After two years of construction, the long-awaited diverging diamond interchange (DDI) at Macleod Trail and 162 Avenue in south Calgary opened on time and on budget, addressing one of The City's most persistent bottlenecks.
Chris Delanoy, Director and Project Manager at ISL Engineering and Land Services (ISL) says: “This was a challenging location. Land had been reserved here decades ago for a partial cloverleaf interchange but it did not stand the test of time and we needed new thinking. We had evaluated DDIs at a number of locations in Calgary before but it was never the right fit until 162 Avenue. The DDI provides a safe, high capacity, long-term solution that was constructed with minimal traffic disruption and no property impacts.”
The DDI idea originated with and was championed by David Breu, Manager of Transportation Design in ISL’s Calgary office. Dave recalls: “We were very conscious throughout the design phase of the responsibility that we were carrying in implementing the first DDI in Canada. We thoroughly surveyed current practices in DDI implementation in the United States and paid careful attention to getting every detail right for Calgary’s unique context including driver behaviour and climatic conditions.”
Chris added, “this major milestone was achieved because of the close collaboration between ISL, The City of Calgary and Graham Infrastructure. The City and their senior leadership team in particular were instrumental, providing expertise across many departments and motivating the team by providing strong support to successfully implement this new and innovative solution.”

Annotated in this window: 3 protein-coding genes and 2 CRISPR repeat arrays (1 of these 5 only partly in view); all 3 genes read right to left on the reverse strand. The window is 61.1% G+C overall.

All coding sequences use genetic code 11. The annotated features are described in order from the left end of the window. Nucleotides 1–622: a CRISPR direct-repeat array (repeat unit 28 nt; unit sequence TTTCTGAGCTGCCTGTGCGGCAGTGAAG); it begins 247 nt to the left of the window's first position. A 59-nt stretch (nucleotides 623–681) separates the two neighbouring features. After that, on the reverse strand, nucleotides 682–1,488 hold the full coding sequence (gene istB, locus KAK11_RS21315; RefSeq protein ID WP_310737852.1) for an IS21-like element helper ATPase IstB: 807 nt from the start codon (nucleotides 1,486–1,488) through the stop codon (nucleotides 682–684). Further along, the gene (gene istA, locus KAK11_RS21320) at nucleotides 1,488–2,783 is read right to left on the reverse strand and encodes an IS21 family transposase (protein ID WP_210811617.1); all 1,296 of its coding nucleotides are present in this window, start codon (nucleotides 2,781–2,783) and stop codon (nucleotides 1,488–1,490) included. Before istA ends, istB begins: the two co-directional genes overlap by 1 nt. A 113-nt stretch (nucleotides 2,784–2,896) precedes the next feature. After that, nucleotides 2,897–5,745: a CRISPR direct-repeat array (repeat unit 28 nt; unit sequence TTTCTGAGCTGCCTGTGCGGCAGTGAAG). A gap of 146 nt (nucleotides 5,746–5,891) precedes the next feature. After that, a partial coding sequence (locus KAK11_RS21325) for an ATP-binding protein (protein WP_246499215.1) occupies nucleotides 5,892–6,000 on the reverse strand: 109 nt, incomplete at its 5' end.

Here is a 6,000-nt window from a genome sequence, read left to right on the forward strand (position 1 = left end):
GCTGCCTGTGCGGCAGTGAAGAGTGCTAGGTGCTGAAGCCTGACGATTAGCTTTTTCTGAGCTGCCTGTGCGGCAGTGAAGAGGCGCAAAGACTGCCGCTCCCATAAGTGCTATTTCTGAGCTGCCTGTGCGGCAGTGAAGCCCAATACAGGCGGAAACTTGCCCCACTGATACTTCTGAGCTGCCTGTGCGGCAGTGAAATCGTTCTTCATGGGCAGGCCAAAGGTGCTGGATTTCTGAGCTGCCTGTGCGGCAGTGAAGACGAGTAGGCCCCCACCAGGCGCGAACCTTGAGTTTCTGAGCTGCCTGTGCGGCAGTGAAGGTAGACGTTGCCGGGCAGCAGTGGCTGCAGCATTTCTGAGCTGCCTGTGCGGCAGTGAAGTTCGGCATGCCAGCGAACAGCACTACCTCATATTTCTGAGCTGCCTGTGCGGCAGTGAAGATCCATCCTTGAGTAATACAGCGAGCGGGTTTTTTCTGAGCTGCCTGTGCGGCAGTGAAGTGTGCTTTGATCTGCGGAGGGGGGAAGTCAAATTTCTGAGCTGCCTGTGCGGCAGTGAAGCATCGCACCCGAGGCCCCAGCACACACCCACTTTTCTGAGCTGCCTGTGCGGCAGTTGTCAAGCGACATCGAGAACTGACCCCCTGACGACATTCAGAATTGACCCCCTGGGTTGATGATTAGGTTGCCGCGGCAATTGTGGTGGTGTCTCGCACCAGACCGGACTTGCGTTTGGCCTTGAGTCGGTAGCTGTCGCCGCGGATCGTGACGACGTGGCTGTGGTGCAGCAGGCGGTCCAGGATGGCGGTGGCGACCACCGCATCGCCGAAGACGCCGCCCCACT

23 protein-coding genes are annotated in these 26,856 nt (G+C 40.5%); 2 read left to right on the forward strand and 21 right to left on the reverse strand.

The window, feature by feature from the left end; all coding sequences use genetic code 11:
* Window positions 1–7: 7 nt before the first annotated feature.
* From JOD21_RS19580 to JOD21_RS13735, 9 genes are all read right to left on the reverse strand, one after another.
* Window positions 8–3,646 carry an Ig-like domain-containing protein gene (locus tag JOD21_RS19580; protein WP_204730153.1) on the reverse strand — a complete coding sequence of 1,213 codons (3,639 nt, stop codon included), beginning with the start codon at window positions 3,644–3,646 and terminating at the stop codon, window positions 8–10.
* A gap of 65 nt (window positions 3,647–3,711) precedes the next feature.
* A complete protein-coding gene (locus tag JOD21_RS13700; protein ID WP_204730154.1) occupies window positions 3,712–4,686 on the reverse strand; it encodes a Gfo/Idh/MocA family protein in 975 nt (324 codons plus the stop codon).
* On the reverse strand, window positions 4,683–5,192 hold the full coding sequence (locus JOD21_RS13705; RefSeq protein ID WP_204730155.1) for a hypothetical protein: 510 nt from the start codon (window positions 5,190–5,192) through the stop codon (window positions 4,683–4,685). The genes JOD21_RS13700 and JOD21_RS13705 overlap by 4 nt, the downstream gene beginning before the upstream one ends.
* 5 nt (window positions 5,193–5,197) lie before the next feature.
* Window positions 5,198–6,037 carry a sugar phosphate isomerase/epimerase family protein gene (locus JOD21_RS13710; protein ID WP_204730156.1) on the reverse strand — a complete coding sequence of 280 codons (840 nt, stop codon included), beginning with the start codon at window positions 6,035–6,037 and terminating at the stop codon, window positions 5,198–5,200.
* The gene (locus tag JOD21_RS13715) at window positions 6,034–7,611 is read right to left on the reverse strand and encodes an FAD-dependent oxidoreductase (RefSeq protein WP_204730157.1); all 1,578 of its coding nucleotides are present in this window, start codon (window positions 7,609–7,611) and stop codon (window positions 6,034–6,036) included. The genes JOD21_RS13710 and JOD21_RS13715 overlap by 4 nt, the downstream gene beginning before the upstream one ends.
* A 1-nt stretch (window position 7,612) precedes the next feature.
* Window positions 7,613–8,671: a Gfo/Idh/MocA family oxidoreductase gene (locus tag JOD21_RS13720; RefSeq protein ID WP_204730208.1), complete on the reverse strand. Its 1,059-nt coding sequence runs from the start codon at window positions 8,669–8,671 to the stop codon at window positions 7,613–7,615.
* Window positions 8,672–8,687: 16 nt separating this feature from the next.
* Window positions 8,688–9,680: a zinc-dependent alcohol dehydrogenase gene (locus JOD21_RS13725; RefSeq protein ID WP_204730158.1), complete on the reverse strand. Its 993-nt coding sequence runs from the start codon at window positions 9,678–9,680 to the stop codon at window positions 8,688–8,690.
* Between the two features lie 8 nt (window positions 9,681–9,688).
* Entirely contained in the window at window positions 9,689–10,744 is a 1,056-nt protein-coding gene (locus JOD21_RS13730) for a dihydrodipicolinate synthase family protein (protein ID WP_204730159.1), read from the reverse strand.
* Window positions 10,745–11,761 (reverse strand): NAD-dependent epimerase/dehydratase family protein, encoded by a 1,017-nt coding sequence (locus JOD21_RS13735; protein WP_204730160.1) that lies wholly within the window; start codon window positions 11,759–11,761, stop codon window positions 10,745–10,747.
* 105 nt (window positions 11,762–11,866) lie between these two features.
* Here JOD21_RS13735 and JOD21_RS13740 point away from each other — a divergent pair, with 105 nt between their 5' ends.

A historic event, the decision to build the first DDI in Canada was made for a variety of reasons including increased safety and capacity, and ease of construction. The design promotes a free flow of traffic both below and above the new overpass. Unlike a standard diamond interchange, traffic is divided based on direction – all left-hand traffic is funneled to the left side of the road and can turn onto the major thoroughfare without waiting at a stop light or worrying about crossing oncoming traffic. The construction sequencing even allowed for the project to remove the traffic signal from Macleod Trail in October 2016, tremendously improving traffic flows nearly a year before the interchange was finished.
Based on statistics out of the USA where DDIs are more commonplace, The City of Calgary can expect as much as a 40 per cent reduction in overall crashes and a 75 per cent reduction in turning movement crashes.
The City also estimates that delays going east-west will be cut in half from what they would normally be in a standard diamond interchange where a bottleneck can add as much as 20 minutes to a commute.
Despite the ribbon cutting in August, parts of the roadway will still be under construction into September with expected completion by October 2017.